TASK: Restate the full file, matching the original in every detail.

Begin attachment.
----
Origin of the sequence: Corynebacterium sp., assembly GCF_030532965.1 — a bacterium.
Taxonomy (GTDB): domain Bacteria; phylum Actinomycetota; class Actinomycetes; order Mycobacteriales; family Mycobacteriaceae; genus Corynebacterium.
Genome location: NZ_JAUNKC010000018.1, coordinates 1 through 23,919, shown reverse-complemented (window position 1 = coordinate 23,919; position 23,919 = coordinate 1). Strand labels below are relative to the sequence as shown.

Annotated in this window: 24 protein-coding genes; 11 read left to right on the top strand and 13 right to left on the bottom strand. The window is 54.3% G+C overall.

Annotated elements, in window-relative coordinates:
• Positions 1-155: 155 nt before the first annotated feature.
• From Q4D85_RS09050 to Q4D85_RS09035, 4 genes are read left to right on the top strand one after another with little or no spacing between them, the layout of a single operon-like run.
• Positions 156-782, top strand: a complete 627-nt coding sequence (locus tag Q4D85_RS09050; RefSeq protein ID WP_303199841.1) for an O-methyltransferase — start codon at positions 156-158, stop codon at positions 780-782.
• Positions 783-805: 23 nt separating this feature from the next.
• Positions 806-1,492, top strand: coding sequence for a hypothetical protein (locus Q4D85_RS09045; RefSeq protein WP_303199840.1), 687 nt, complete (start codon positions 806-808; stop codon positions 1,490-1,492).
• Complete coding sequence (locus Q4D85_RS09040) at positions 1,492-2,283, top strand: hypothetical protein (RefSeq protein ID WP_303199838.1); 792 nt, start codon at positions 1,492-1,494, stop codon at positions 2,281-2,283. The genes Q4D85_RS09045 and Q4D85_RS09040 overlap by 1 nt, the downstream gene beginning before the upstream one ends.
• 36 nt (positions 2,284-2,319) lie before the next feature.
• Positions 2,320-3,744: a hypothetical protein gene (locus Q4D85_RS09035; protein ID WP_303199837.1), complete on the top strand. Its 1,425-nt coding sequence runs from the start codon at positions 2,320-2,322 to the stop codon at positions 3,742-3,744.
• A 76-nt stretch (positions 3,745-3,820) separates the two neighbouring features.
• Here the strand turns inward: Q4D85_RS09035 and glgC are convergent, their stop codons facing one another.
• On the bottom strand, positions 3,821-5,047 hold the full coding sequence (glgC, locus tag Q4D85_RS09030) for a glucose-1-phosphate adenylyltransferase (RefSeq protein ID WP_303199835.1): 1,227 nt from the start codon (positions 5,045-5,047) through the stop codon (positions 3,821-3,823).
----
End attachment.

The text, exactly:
Origin of the sequence: Corynebacterium sp., assembly GCF_030532965.1 — a bacterium.
Taxonomy (GTDB): domain Bacteria; phylum Actinomycetota; class Actinomycetes; order Mycobacteriales; family Mycobacteriaceae; genus Corynebacterium.
Genome location: NZ_JAUNKC010000018.1, coordinates 1 through 23,919, shown reverse-complemented (window position 1 = coordinate 23,919; position 23,919 = coordinate 1). Strand labels below are relative to the sequence as shown.

Annotated in this window: 24 protein-coding genes; 11 read left to right on the top strand and 13 right to left on the bottom strand. The window is 54.3% G+C overall.

Annotated elements, in window-relative coordinates:
• Positions 1-155: 155 nt before the first annotated feature.
• From Q4D85_RS09050 to Q4D85_RS09035, 4 genes are read left to right on the top strand one after another with little or no spacing between them, the layout of a single operon-like run.
• Positions 156-782, top strand: a complete 627-nt coding sequence (locus tag Q4D85_RS09050; RefSeq protein ID WP_303199841.1) for an O-methyltransferase — start codon at positions 156-158, stop codon at positions 780-782.
• Positions 783-805: 23 nt separating this feature from the next.
• Positions 806-1,492, top strand: coding sequence for a hypothetical protein (locus Q4D85_RS09045; RefSeq protein WP_303199840.1), 687 nt, complete (start codon positions 806-808; stop codon positions 1,490-1,492).
• Complete coding sequence (locus Q4D85_RS09040) at positions 1,492-2,283, top strand: hypothetical protein (RefSeq protein ID WP_303199838.1); 792 nt, start codon at positions 1,492-1,494, stop codon at positions 2,281-2,283. The genes Q4D85_RS09045 and Q4D85_RS09040 overlap by 1 nt, the downstream gene beginning before the upstream one ends.
• 36 nt (positions 2,284-2,319) lie before the next feature.
• Positions 2,320-3,744: a hypothetical protein gene (locus Q4D85_RS09035; protein ID WP_303199837.1), complete on the top strand. Its 1,425-nt coding sequence runs from the start codon at positions 2,320-2,322 to the stop codon at positions 3,742-3,744.
• A 76-nt stretch (positions 3,745-3,820) separates the two neighbouring features.
• Here the strand turns inward: Q4D85_RS09035 and glgC are convergent, their stop codons facing one another.
• On the bottom strand, positions 3,821-5,047 hold the full coding sequence (glgC, locus tag Q4D85_RS09030) for a glucose-1-phosphate adenylyltransferase (RefSeq protein ID WP_303199835.1): 1,227 nt from the start codon (positions 5,045-5,047) through the stop codon (positions 3,821-3,823).